Teaching a boy how to ride a dirt bike is better than teaching him to ride a bicycle. And teaching a boy to ride a bicycle is pretty high up on the scale of fatherhood. When you teach a boy to ride a bike you feel like you’re managing this whole dad thing properly.
When you teach a boy to ride a bike, he’s too young to have the vocabulary to properly express how he’s truly feeling. He’s scared. He’s uncertain. He wants to trust you, but believes he is probably going to get hurt.
When you teach a boy to ride a dirt bike, all of those same factors apply—only now he’s old enough to ask, “What if I mess up?”
“What if I’m heading straight for the house?”
“Leave off the gas.”
“What if I wreck?”
“You will. It’s not a big deal.”
That day, a few circles in the front yard were enough. Second gear would have to wait for the next ride. Right then, just the success of actually controlling a motorized vehicle—his very first, very own gasoline-powered machine—that was enough for him to know he could do it.
Years later, when he did eventually dump that bike—zipping a little too fast across a field that was a little too wet from a summer storm—he got up, back on, kick-started and kept riding. A little repair work later, some new plastic parts and everything was back to normal. Like I said, no big deal.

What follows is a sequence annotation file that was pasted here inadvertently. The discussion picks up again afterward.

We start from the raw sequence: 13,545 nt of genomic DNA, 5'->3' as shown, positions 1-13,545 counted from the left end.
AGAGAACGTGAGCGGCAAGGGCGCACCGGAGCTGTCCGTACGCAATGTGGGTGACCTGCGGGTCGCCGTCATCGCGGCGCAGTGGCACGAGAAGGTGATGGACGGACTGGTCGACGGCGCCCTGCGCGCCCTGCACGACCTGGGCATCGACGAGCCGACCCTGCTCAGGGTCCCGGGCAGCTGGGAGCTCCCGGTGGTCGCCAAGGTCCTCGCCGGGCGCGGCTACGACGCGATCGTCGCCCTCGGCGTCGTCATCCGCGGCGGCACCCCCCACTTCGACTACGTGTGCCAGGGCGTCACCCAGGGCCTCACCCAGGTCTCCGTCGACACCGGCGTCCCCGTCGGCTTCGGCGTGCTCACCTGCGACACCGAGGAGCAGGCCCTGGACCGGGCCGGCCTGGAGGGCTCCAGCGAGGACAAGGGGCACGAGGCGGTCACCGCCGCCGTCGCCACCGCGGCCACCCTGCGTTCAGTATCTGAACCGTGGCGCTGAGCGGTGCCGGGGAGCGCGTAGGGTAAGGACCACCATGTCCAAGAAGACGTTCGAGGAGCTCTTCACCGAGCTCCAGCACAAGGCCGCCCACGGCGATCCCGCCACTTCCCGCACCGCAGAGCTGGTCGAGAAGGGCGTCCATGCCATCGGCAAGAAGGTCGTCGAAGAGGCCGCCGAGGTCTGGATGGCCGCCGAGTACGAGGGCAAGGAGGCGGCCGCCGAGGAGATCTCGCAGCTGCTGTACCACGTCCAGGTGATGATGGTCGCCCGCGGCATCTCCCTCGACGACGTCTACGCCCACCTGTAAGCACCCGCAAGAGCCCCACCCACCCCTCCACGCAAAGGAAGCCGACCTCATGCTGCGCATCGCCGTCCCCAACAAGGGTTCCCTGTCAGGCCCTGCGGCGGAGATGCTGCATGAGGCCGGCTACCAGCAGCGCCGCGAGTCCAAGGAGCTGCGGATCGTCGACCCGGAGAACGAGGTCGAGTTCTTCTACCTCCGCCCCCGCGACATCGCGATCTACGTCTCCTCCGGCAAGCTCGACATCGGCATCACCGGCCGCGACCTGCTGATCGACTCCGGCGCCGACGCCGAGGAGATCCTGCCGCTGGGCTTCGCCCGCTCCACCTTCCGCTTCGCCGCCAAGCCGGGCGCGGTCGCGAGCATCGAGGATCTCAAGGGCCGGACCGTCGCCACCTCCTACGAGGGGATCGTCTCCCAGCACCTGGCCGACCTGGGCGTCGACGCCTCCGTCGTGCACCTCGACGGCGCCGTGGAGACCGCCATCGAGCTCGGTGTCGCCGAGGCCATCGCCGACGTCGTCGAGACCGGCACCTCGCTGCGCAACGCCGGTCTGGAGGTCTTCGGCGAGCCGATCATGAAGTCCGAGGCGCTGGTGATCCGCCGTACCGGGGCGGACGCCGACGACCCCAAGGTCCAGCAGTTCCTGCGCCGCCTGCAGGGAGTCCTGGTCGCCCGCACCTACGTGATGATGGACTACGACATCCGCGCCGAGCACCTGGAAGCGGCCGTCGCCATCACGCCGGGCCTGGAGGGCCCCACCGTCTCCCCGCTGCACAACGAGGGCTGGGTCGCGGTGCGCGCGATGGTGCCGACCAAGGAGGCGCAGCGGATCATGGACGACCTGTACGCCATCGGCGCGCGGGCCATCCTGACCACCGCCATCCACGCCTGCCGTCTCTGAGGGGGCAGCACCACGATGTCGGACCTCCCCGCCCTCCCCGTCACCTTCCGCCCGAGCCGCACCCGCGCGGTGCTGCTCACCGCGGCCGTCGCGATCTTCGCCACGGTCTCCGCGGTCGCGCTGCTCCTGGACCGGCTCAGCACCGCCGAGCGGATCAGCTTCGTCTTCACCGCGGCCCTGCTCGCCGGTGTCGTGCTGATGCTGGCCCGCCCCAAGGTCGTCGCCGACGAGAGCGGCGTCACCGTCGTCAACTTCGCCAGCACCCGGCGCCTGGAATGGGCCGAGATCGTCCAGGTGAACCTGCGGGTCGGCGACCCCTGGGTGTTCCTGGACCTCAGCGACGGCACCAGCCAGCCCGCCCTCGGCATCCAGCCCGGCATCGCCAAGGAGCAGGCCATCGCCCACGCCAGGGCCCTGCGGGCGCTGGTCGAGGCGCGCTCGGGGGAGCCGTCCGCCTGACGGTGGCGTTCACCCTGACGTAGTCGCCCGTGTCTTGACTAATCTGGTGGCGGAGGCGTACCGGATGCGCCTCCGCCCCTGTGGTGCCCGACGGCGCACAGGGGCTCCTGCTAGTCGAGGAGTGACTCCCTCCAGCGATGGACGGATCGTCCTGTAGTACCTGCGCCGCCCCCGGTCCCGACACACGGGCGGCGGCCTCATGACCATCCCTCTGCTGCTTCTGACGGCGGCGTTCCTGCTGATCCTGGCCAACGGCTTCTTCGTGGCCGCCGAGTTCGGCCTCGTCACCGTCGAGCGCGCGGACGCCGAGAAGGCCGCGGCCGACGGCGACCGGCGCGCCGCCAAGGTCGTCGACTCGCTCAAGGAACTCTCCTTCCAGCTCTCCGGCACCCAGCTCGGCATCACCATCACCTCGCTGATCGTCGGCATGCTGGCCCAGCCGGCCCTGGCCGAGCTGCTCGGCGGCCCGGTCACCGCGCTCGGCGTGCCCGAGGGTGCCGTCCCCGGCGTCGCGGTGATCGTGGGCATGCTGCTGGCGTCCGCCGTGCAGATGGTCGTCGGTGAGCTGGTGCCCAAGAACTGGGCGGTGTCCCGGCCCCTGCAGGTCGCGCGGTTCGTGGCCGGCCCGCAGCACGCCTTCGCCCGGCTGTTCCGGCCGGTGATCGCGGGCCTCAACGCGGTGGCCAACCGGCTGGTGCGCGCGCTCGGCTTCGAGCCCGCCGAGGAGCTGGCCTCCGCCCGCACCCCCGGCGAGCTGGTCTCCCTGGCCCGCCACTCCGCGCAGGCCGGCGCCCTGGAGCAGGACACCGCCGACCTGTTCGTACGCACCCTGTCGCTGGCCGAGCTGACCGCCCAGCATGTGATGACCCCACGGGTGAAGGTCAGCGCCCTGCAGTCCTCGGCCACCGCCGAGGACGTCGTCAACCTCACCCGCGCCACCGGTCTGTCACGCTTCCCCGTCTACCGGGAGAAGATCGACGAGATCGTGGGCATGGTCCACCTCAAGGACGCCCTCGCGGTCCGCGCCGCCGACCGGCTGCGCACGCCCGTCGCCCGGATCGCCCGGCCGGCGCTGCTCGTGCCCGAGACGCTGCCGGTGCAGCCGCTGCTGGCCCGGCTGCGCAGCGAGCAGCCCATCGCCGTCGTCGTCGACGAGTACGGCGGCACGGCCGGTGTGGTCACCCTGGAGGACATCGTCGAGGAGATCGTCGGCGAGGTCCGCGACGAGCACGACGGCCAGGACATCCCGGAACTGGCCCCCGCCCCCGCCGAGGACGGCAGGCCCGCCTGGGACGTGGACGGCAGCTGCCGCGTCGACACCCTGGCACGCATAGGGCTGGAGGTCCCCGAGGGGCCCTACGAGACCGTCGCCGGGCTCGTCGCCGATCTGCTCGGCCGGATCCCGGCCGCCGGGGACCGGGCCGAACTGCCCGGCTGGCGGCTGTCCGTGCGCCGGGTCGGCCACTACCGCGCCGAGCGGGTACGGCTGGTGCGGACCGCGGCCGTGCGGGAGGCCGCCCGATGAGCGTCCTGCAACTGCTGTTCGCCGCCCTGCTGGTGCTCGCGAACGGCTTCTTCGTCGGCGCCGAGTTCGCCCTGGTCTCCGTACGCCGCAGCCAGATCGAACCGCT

It’s easy to gloss over how thoroughly methods of transportation impact a boy’s life. Before dirt bikes there were plain old pedal bikes. Lots of bikes. Bicycles are the automobile of the preadolescent class. “How are you planning on getting there?”
“I’ll ride my bike.”
It’s the lynchpin of independance.
When you buy my son Jake a bicycle you are investing in a bike that will eventually have cost two-to-three times as much as the original purchase price. That’s because he will have methodically replaced every part and piece a minimum of one time each. You know, because this chain is better. This gear has a faster ratio. These grips match the color scheme more closely.
Everything gets replaced except the frame and the brakes. For reasons that are still a mystery to me, brakes on a bicycle are unfashionable. He and his friends couldn’t stand having them and would remove them from their bikes immediately. I’d step out onto my side porch to find my wrenches, screwdrivers and a discarded set of brake calipers. Meanwhile, these boys are flying down hills, going off of ramps and speeding alongside busy roadways.
Even after all of the surprises parenting has provided me, I still can’t believe I had to invent the rule, “You do not have to use your brakes, but you do need to have them installed or that bike isn’t going anywhere.” I sometimes wonder how boys manage to live long enough to become men.
Those same boy-built plywood ramps are equally good for bikes and skateboards. So many skateboards. Longboards, shortboards, penny boards. How many skateboards does one kid need? Evidently, the answer is “one more.”
Bought, built and rebuilt again, these boards remained in a constant state of maintenance or repair. Not all at once, granted, but never was the fleet at perfect capacity. Maybe that’s why so many were needed.